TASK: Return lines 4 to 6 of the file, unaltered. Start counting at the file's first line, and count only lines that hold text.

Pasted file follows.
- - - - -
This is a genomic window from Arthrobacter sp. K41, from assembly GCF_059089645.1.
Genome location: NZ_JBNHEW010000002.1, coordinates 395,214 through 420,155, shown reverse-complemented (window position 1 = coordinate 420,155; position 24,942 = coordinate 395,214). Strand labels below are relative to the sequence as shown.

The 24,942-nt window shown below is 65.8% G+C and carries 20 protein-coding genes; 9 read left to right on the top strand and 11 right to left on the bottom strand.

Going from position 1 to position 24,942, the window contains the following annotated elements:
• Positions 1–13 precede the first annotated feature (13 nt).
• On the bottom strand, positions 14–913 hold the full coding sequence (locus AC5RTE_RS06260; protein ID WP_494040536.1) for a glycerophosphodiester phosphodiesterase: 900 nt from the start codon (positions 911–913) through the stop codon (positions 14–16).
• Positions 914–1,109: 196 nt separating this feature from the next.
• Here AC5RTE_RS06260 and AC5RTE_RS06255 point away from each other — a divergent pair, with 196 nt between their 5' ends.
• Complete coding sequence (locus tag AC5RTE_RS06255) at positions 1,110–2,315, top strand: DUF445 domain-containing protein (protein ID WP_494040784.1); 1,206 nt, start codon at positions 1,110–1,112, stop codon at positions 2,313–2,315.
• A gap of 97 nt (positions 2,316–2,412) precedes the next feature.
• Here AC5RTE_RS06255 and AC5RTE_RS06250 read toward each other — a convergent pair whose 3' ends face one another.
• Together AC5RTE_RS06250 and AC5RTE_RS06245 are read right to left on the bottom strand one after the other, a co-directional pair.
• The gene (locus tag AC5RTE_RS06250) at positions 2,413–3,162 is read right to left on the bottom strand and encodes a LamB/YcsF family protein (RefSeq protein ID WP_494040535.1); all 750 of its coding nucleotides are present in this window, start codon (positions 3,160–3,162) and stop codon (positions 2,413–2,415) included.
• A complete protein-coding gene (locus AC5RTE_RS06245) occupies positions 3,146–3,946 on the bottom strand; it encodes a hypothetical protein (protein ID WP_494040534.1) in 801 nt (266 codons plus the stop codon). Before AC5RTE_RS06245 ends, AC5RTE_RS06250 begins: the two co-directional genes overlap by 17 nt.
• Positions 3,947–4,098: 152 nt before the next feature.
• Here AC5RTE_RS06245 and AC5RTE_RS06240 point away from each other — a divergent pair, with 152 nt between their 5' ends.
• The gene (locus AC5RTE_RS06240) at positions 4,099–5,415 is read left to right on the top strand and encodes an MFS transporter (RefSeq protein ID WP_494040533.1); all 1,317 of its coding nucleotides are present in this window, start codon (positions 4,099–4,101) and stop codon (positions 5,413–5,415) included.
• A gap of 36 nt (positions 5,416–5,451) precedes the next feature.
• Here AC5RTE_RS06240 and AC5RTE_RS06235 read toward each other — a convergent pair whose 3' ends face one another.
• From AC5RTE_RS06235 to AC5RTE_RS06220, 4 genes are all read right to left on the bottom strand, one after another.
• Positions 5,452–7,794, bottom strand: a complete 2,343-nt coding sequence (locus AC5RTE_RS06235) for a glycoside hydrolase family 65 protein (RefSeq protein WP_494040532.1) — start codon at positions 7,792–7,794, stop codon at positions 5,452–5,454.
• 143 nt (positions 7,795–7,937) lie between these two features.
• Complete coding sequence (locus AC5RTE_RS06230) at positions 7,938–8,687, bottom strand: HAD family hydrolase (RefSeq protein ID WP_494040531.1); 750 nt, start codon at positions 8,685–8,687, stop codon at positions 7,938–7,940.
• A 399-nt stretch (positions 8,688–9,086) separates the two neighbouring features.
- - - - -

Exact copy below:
Going from position 1 to position 24,942, the window contains the following annotated elements:
• Positions 1–13 precede the first annotated feature (13 nt).
• On the bottom strand, positions 14–913 hold the full coding sequence (locus AC5RTE_RS06260; protein ID WP_494040536.1) for a glycerophosphodiester phosphodiesterase: 900 nt from the start codon (positions 911–913) through the stop codon (positions 14–16).